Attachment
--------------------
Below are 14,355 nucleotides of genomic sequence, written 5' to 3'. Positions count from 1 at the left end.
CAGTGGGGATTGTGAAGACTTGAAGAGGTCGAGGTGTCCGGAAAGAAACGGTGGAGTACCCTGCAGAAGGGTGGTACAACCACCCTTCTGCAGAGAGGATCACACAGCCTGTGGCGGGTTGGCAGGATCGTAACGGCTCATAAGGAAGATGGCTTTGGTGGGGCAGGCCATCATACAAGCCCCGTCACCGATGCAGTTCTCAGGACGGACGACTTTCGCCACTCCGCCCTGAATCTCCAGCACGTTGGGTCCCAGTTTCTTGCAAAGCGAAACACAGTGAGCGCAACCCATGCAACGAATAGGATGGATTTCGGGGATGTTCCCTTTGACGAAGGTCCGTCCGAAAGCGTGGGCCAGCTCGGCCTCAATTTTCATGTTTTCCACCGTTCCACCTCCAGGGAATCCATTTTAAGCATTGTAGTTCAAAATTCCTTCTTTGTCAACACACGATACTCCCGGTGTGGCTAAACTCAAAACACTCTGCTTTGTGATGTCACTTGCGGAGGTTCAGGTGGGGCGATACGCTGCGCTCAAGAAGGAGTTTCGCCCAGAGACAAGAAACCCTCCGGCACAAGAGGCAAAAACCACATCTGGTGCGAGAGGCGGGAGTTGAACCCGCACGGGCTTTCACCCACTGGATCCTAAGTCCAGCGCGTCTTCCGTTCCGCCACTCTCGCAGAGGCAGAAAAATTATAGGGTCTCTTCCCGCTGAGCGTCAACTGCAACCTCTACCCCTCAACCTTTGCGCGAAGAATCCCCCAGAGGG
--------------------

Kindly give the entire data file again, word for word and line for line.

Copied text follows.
Below are 14,355 nucleotides of genomic sequence, written 5' to 3'. Positions count from 1 at the left end.
CAGTGGGGATTGTGAAGACTTGAAGAGGTCGAGGTGTCCGGAAAGAAACGGTGGAGTACCCTGCAGAAGGGTGGTACAACCACCCTTCTGCAGAGAGGATCACACAGCCTGTGGCGGGTTGGCAGGATCGTAACGGCTCATAAGGAAGATGGCTTTGGTGGGGCAGGCCATCATACAAGCCCCGTCACCGATGCAGTTCTCAGGACGGACGACTTTCGCCACTCCGCCCTGAATCTCCAGCACGTTGGGTCCCAGTTTCTTGCAAAGCGAAACACAGTGAGCGCAACCCATGCAACGAATAGGATGGATTTCGGGGATGTTCCCTTTGACGAAGGTCCGTCCGAAAGCGTGGGCCAGCTCGGCCTCAATTTTCATGTTTTCCACCGTTCCACCTCCAGGGAATCCATTTTAAGCATTGTAGTTCAAAATTCCTTCTTTGTCAACACACGATACTCCCGGTGTGGCTAAACTCAAAACACTCTGCTTTGTGATGTCACTTGCGGAGGTTCAGGTGGGGCGATACGCTGCGCTCAAGAAGGAGTTTCGCCCAGAGACAAGAAACCCTCCGGCACAAGAGGCAAAAACCACATCTGGTGCGAGAGGCGGGAGTTGAACCCGCACGGGCTTTCACCCACTGGATCCTAAGTCCAGCGCGTCTTCCGTTCCGCCACTCTCGCAGAGGCAGAAAAATTATAGGGTCTCTTCCCGCTGAGCGTCAACTGCAACCTCTACCCCTCAACCTTTGCGCGAAGAATCCCCCAGAGGG